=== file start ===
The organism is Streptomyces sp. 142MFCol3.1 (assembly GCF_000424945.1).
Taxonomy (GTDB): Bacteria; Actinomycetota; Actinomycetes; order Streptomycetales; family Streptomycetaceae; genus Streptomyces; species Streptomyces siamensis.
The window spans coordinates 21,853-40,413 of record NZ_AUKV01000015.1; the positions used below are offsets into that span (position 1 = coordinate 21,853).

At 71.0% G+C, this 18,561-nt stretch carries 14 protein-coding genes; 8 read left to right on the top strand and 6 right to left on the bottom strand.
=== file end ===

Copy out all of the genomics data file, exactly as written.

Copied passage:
The organism is Streptomyces sp. 142MFCol3.1 (assembly GCF_000424945.1).
Taxonomy (GTDB): Bacteria; Actinomycetota; Actinomycetes; order Streptomycetales; family Streptomycetaceae; genus Streptomyces; species Streptomyces siamensis.
The window spans coordinates 21,853-40,413 of record NZ_AUKV01000015.1; the positions used below are offsets into that span (position 1 = coordinate 21,853).

At 71.0% G+C, this 18,561-nt stretch carries 14 protein-coding genes; 8 read left to right on the top strand and 6 right to left on the bottom strand.